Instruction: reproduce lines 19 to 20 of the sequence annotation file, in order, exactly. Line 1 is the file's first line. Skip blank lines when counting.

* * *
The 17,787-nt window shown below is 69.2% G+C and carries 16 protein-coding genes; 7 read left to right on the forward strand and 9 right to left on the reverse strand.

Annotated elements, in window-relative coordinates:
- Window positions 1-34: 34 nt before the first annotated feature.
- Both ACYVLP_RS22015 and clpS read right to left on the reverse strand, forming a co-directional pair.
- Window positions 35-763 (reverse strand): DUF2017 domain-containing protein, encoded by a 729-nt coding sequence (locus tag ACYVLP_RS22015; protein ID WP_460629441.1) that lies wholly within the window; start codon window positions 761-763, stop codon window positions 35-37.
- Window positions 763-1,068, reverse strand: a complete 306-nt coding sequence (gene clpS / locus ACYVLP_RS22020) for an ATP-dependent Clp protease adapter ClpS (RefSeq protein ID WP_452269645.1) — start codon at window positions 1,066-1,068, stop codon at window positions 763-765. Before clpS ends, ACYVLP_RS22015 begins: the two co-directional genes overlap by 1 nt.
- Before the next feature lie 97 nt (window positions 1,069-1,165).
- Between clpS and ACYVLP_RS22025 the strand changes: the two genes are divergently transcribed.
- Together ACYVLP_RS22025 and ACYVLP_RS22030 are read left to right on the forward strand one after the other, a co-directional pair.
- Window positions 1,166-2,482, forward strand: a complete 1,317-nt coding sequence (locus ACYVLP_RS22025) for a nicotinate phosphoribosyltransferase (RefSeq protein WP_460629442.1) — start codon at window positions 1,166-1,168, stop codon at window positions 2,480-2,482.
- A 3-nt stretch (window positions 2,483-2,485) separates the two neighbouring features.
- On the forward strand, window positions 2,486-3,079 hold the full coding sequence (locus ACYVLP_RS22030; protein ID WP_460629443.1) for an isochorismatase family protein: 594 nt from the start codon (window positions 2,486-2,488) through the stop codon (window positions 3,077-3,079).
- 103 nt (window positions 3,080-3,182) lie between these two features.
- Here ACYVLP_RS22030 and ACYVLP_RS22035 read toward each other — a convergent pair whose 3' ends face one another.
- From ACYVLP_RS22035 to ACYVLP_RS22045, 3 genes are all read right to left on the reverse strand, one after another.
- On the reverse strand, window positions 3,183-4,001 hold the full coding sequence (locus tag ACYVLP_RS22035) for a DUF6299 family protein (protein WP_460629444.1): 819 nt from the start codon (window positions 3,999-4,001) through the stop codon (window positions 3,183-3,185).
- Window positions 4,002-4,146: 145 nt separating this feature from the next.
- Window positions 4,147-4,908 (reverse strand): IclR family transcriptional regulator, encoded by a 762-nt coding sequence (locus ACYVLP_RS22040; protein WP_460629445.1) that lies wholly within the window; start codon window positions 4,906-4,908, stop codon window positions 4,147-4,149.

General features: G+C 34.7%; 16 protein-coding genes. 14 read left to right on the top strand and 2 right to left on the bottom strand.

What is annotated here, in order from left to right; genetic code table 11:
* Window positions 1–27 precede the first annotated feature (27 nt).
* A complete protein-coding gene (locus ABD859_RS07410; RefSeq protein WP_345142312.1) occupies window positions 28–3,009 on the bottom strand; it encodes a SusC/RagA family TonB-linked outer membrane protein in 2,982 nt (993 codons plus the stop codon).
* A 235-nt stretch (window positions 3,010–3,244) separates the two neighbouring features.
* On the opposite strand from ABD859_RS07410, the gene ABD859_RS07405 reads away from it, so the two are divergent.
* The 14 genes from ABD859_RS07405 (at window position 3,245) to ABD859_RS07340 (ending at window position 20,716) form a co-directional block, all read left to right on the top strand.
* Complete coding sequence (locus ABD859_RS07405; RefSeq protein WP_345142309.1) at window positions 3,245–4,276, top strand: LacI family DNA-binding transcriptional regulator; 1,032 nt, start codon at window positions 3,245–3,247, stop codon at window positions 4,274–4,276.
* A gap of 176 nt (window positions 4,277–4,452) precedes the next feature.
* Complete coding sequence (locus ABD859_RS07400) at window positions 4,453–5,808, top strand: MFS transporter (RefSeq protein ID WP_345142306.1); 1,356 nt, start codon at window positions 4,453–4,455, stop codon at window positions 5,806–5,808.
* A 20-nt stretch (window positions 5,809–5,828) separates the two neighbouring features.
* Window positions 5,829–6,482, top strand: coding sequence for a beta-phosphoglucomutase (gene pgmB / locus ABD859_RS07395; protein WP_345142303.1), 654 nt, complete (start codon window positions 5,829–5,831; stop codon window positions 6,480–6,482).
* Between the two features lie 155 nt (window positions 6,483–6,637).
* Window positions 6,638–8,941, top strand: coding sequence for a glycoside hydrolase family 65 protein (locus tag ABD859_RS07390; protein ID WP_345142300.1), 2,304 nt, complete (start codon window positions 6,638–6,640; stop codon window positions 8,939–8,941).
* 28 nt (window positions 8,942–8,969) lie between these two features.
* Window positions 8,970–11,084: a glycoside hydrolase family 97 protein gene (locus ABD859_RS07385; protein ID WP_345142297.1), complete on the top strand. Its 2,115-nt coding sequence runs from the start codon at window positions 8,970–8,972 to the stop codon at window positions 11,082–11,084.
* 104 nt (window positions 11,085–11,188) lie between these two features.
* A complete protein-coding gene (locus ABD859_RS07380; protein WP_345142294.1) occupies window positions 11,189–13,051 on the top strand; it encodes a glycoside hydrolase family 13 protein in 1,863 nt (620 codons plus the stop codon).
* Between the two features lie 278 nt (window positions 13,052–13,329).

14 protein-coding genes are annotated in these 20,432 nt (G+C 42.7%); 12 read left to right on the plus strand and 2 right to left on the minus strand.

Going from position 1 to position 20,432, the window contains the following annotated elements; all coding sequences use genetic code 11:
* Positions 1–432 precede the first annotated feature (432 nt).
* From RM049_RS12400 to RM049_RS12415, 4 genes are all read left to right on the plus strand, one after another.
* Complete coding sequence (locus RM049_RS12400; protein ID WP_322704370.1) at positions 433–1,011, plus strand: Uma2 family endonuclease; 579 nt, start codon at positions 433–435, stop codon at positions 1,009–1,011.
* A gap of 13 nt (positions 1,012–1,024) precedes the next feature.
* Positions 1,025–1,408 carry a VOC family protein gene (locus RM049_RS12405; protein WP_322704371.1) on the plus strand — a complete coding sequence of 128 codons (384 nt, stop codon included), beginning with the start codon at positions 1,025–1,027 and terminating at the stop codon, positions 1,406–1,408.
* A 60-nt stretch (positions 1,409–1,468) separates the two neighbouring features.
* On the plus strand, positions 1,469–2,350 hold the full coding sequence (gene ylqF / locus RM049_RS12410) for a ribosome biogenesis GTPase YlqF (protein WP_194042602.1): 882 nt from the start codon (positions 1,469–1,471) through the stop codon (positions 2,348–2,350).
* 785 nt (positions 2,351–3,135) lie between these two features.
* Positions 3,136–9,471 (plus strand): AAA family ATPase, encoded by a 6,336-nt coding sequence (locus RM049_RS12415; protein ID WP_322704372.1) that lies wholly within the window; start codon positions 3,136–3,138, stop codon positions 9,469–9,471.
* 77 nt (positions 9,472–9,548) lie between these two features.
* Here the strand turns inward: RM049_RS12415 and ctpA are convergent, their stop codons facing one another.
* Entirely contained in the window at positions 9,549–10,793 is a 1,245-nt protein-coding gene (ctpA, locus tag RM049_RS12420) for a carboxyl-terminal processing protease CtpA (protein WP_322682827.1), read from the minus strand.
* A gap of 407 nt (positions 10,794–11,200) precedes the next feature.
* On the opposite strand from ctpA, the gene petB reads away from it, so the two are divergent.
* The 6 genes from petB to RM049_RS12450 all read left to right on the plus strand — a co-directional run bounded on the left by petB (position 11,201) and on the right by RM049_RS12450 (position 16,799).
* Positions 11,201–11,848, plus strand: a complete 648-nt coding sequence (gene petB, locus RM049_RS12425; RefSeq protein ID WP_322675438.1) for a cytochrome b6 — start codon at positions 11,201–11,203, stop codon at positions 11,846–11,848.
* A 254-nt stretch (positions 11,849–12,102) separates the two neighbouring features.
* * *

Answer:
General features: G+C 34.7%; 16 protein-coding genes. 14 read left to right on the top strand and 2 right to left on the bottom strand.

What is annotated here, in order from left to right; genetic code table 11: